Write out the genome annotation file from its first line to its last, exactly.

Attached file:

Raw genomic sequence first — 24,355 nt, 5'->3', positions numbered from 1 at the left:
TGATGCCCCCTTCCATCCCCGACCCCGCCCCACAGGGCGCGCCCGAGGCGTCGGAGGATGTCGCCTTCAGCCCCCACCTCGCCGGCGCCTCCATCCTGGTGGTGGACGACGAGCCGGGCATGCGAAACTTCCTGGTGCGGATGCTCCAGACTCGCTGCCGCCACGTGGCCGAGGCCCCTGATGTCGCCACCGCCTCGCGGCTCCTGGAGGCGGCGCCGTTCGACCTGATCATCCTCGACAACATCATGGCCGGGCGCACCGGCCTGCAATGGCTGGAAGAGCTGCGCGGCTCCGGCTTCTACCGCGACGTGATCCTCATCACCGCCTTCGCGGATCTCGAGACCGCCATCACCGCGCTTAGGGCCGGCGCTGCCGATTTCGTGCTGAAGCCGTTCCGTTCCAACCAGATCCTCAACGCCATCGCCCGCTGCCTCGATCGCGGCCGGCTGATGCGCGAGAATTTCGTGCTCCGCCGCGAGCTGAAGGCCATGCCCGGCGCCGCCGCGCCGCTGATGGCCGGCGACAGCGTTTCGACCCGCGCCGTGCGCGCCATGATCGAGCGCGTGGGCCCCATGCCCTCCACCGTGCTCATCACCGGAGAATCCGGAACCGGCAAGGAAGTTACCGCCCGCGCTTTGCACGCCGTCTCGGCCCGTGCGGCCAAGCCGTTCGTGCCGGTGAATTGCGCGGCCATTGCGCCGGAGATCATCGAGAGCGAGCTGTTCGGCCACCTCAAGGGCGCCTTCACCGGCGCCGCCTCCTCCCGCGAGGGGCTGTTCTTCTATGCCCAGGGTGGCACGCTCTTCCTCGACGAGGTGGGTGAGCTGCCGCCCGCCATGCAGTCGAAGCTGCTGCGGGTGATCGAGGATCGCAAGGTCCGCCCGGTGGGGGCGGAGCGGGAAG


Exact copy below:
Raw genomic sequence first — 24,355 nt, 5'->3', positions numbered from 1 at the left:
TGATGCCCCCTTCCATCCCCGACCCCGCCCCACAGGGCGCGCCCGAGGCGTCGGAGGATGTCGCCTTCAGCCCCCACCTCGCCGGCGCCTCCATCCTGGTGGTGGACGACGAGCCGGGCATGCGAAACTTCCTGGTGCGGATGCTCCAGACTCGCTGCCGCCACGTGGCCGAGGCCCCTGATGTCGCCACCGCCTCGCGGCTCCTGGAGGCGGCGCCGTTCGACCTGATCATCCTCGACAACATCATGGCCGGGCGCACCGGCCTGCAATGGCTGGAAGAGCTGCGCGGCTCCGGCTTCTACCGCGACGTGATCCTCATCACCGCCTTCGCGGATCTCGAGACCGCCATCACCGCGCTTAGGGCCGGCGCTGCCGATTTCGTGCTGAAGCCGTTCCGTTCCAACCAGATCCTCAACGCCATCGCCCGCTGCCTCGATCGCGGCCGGCTGATGCGCGAGAATTTCGTGCTCCGCCGCGAGCTGAAGGCCATGCCCGGCGCCGCCGCGCCGCTGATGGCCGGCGACAGCGTTTCGACCCGCGCCGTGCGCGCCATGATCGAGCGCGTGGGCCCCATGCCCTCCACCGTGCTCATCACCGGAGAATCCGGAACCGGCAAGGAAGTTACCGCCCGCGCTTTGCACGCCGTCTCGGCCCGTGCGGCCAAGCCGTTCGTGCCGGTGAATTGCGCGGCCATTGCGCCGGAGATCATCGAGAGCGAGCTGTTCGGCCACCTCAAGGGCGCCTTCACCGGCGCCGCCTCCTCCCGCGAGGGGCTGTTCTTCTATGCCCAGGGTGGCACGCTCTTCCTCGACGAGGTGGGTGAGCTGCCGCCCGCCATGCAGTCGAAGCTGCTGCGGGTGATCGAGGATCGCAAGGTCCGCCCGGTGGGGGCGGAGCGGGAAG